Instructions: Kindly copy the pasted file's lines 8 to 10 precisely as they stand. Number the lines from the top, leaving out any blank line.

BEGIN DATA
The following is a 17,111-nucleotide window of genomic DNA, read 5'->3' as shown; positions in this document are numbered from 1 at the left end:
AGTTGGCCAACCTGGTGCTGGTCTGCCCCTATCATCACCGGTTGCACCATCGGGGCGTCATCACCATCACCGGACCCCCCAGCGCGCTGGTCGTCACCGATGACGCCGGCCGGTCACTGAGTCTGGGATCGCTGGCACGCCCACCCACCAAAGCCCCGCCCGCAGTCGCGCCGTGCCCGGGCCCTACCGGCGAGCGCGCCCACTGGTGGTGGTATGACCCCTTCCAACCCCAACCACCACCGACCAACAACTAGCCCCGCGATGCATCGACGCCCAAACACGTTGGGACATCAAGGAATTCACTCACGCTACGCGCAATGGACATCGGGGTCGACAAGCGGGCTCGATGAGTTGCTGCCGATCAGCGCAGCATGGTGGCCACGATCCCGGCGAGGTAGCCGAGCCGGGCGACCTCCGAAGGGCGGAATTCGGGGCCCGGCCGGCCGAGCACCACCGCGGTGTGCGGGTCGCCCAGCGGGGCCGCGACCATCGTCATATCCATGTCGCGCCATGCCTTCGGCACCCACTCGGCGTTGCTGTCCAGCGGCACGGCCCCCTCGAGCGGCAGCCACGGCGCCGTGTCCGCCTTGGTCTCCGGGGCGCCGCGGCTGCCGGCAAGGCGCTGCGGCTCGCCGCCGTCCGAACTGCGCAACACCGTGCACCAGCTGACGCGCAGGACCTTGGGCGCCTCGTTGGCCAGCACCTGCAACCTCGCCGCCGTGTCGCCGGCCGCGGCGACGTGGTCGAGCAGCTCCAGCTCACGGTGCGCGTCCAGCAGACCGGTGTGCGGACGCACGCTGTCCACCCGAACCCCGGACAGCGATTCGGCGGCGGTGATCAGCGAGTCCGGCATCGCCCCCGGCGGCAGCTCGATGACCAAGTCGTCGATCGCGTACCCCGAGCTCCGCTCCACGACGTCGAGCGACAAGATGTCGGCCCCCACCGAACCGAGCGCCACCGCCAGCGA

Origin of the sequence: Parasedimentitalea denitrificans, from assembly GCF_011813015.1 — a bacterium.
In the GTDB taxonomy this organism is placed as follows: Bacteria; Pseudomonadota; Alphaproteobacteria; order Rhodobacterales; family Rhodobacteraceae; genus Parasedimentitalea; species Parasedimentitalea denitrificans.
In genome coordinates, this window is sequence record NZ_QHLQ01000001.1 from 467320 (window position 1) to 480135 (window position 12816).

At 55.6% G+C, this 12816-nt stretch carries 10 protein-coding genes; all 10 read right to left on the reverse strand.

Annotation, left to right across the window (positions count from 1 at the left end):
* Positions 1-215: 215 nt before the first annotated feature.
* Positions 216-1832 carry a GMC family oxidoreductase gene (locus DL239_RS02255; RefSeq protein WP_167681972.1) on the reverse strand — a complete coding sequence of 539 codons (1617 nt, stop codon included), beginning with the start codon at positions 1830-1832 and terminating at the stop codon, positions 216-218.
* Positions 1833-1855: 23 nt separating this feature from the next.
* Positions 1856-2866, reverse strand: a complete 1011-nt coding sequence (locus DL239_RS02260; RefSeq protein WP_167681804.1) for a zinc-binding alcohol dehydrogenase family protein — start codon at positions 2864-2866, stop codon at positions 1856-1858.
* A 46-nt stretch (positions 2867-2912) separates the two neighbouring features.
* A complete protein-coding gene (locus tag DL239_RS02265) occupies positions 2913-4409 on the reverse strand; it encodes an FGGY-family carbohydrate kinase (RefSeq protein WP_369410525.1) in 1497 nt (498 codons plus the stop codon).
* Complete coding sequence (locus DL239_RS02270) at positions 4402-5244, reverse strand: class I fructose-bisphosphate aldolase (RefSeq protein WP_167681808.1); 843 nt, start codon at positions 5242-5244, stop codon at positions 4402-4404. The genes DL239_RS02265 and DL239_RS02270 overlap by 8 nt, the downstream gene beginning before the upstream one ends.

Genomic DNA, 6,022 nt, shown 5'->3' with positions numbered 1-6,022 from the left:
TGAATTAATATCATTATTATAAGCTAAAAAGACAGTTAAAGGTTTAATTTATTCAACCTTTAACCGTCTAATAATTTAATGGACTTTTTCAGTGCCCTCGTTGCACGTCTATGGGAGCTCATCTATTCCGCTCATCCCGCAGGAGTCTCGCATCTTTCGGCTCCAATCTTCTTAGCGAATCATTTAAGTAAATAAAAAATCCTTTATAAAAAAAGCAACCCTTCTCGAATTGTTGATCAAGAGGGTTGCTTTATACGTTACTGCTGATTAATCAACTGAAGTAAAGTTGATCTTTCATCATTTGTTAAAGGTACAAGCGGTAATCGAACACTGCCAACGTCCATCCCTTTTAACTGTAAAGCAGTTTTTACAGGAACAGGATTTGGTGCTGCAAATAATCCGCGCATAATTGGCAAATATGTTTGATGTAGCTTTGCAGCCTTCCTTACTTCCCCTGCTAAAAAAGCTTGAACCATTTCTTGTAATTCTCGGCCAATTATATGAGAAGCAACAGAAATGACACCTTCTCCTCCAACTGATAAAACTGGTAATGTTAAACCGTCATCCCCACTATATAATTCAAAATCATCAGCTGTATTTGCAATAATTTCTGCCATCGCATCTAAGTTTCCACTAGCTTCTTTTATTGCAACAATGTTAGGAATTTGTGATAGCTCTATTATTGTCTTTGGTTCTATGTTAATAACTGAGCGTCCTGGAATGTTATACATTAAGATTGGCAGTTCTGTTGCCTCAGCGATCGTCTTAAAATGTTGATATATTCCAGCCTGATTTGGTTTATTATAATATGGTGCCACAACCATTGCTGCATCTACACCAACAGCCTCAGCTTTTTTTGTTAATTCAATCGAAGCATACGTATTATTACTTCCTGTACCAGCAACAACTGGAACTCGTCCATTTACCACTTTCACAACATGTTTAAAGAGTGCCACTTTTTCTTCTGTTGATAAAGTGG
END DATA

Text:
* Positions 1-215: 215 nt before the first annotated feature.
* Positions 216-1832 carry a GMC family oxidoreductase gene (locus DL239_RS02255; RefSeq protein WP_167681972.1) on the reverse strand — a complete coding sequence of 539 codons (1617 nt, stop codon included), beginning with the start codon at positions 1830-1832 and terminating at the stop codon, positions 216-218.
* Positions 1833-1855: 23 nt separating this feature from the next.